Police and Crime Commissioner Bright Walks Out of West Central Area Committee Meeting During Policing Item

Friday, January 11th, 2013. 1:59am

Cambridgeshire’s Police and Crime Commissioner Graham Bright made an appearance at the Cambridge’s West Central Area Committee on the 10th of January 2013. Mr Bright made a speech and took some questions, but didn’t stay to observe councillors set the new local police priorities for the area or see them hold the police to account for their performance on the previous priorities.

I was astonished when Mr Bright stood up and walked out. Commissioner Bright started to get ready to leave as councillors were discussing the enforcement of the city’s 20mph limits. Bright waved, grinned and left while a member of the public from Newnham was expressing concern about a recent rise in burglary levels shown in the latest police statistics. I thought this was not only very rude, but showed a contempt for, and lack of interest in, the views of Cambridge residents, and Cambridge’s elected representatives, on police and crime matters. Those items discussed after Mr Bright left included violent crime in the city centre, cycle crime, and even his favourite topic “anti-social behaviour”.

Bright’s Invitation

Agenda excerpt from West Central Area Committee 1st November 2012 -  (Q3) Richard Taylor : Would the committee invite the Police and Crime Commissioner to the next West Central Area Committee?<br />
Members agreed that this was a good idea.
At the West Central Area Committee on the first of November 2012 I suggested to councillors on the committee that it would be a good idea for them to invite Cambridgeshire’s Police and Crime Commissioner to their next police priority setting meeting. I explained I thought it would be a good idea for the committee to hear from the commissioner, particularly on the question of if he supported the system of local councillors democratically setting local police priorities, and holding the police to account for their performance against them, to continue. Councillors agreed, an invitation was issued, and the Commissioner turned up to the meeting on the 11th of January 2013.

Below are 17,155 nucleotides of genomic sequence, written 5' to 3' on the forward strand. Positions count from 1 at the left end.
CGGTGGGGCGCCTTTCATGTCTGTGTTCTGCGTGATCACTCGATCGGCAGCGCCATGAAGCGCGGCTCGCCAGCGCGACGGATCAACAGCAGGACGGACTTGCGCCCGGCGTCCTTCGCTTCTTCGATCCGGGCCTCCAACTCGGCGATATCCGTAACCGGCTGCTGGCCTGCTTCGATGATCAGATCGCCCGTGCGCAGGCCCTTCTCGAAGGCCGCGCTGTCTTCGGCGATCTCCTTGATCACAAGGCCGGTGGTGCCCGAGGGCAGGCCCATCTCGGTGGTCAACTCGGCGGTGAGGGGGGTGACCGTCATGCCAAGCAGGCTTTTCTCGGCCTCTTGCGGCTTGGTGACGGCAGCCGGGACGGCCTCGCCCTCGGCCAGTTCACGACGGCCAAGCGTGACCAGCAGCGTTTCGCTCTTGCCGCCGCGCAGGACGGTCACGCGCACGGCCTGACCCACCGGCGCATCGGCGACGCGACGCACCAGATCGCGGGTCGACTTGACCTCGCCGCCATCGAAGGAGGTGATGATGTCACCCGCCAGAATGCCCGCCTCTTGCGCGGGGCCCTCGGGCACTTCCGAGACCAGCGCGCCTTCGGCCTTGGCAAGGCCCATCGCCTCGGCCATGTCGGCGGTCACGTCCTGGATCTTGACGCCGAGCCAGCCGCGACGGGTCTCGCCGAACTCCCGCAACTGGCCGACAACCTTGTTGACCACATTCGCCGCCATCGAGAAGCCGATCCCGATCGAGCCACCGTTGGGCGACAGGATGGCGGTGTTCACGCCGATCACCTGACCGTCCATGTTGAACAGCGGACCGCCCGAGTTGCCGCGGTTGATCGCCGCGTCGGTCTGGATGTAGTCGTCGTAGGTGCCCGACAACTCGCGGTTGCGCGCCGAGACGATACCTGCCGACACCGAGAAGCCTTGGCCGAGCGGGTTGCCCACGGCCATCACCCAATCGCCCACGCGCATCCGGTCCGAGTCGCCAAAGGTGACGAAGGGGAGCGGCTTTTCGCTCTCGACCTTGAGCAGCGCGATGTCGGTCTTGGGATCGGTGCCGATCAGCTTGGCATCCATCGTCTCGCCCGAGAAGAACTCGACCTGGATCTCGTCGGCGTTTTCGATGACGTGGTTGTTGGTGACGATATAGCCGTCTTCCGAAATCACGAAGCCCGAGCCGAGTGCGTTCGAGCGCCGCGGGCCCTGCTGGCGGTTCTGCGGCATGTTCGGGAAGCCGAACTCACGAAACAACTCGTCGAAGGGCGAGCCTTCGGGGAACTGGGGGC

The Commissioner had not previously attended any of the local police priority setting meetings in the county since his election; this was also I believe the first time he has taken questions, in public, from the public, since his election.

When I was given the opportunity to question the commissioner I specifically urged Mr Bright to stay and observe councillors setting the police priorities and to consider rolling out democratically set local priorities across the county. He ignored, and rejected, this. He also failed to address my key question of if he supported councillors setting the local priorities that evening. He did say he might set his own priorities, but left councillors unsure of if them setting priorities would have any effect or if he would unilaterally usurp their decisions without even having had the courtesy to listen to the views of the Cambridge councillors and members of the public.

Cambridge News reporter Chris Havergal summarised his interpretation of what Mr Bright had said about how priority setting will work with him as commissioner as:

The implication appears to be that devolution to our local councillors has, or will, stop. I will continue to strongly oppose this.

Neighbourhood Watch and Parish Councils

Commissioner Bright made clear that he wanted to focus on, and empower, Neighbourhood Watch and Parish Councils. He made this the key element of his speech so when I was allowed to comment I noted that Cambridge has few active Neighbourhood Watch groups and no parish councils. Only one neighbourhood watch group has been active enough to attend a police priority setting meeting in the city to my knowledge, the Whitehill Close Neighbourhood Watch and even they managed to exist for a year before finding out where their local priorities were set. At a recent North Area Committee meeting I asked the police and fire service how many Neighbourhood Watch organisations existed in that area, and the response was: “none”.